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I want to sniff USB3 and Ethernet diff lines without affecting communication on my PCB. But I couldn't figure out how to do that with a small form factor.

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    \$\begingroup\$ are you able to do it with large form factor? \$\endgroup\$
    – jsotola
    Commented Jul 21, 2022 at 15:20
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    \$\begingroup\$ Can you sniff USB3 and Ethernet signals in general? At what speeds, and at what level must you sniff them? The level gives an approximate ballpark if you need equiment that costs approximately as much as a computer, a car, or a house. \$\endgroup\$
    – Justme
    Commented Jul 21, 2022 at 15:23
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    \$\begingroup\$ do you already have the necessary high-speed signal / logic analyzer, and this is about probing (if so, what do you have?), or do you intend to build the sniffer yourself? \$\endgroup\$ Commented Jul 21, 2022 at 15:30
  • \$\begingroup\$ @jsotola I mean equiments \$\endgroup\$
    – devscg
    Commented Aug 16, 2022 at 21:07
  • \$\begingroup\$ @Justme 1gbit ethernet and 5gbps USB signals. \$\endgroup\$
    – devscg
    Commented Aug 16, 2022 at 21:09

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Inductive pickup is one way to do it. It may introduce less of a discontinuity than a differential amplifier input would. Back when I was doing it, I did need the galvanically isolated pickup. You may not need it though. The signal degradation due to a galvanically connected high speed diff-amp may well be acceptable with modern parts. Decades ago, in my application, it wasn’t the case.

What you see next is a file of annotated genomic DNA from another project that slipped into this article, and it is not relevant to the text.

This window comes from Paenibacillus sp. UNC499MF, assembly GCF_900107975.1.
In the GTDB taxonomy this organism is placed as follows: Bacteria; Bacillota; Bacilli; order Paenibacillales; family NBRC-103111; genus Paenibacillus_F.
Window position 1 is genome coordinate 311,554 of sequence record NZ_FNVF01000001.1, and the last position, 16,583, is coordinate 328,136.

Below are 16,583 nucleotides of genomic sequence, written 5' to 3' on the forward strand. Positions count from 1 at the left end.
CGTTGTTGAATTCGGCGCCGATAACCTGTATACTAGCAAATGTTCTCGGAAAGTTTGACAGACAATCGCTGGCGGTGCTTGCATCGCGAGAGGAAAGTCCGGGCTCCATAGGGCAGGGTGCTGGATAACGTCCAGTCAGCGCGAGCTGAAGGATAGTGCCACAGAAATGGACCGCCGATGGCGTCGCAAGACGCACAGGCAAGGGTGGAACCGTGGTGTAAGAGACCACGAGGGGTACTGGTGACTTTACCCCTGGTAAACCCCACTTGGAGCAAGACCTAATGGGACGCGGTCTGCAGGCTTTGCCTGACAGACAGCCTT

So, you could try with a pair of pogo pins touching exposed traces, and a fast diff—amp.

I’ve made such things in the past - like 30 years ago - and it was quite a bit of work to get usable signals. Maybe I was going the hard way about it, but in the end it worked.

I used a tiny inductive pickup – a solenoid with its axis perpendicular to the differential pair run. It was mounted very symmetrically on top of the gap between the differential traces. This was done under a microscope with an XY stage to position it prior to gluing.

The coils needed were tiny - grain-of-sand sizes. IIRC would wind 50AWG wire on a 40AWG “core”. That takes some custom tooling as the wire just rips if you try to handle it manually. It was like watchmaking on steroids – not very practical but work it did.

Right next to the solenoid was a high speed amplifier/buffer. I’d end up needing custom emphasis/“cleanup” after the preamp, to bring the signal back to a form that a PHY was able to deal with.

These days I’d try with a magnetoresistive head from a hard drive as a pickup. They have the feature sizes that should work well for this, and are made to handle high bandwidth signals. They also have ready-to-use analog preamplifiers close by. Those may be reusable as-is. The head gap would be oriented along the differential pair, centered between the traces. For highest signal there may be a need for slight shimming – or de-shimming.

If you are laying out the PCB to facilitate such probing, make a window in the soldermask at the probe points. The shim thickness may need to be smaller than the soldermask thickness. Non-conductive shims are probably best, although you’d need to experiment. Thin Mylar films would be probably a good shim material. Tweak the shim thickness for maximum signal amplitude.

Another way to shim that is to leverage the smooth surface of the head and put a couple of very small non-plated through holes centered between the differential pair conductors. Those would make a slight discontinuity, but would let you push air at adjustable pressure/flow from the opposite side of the board, and use the head float as a shim adjustment.

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  • \$\begingroup\$ Thank you so much for your answer. Do you think an RF splitter would achieve this? \$\endgroup\$
    – devscg
    Commented Aug 16, 2022 at 21:11

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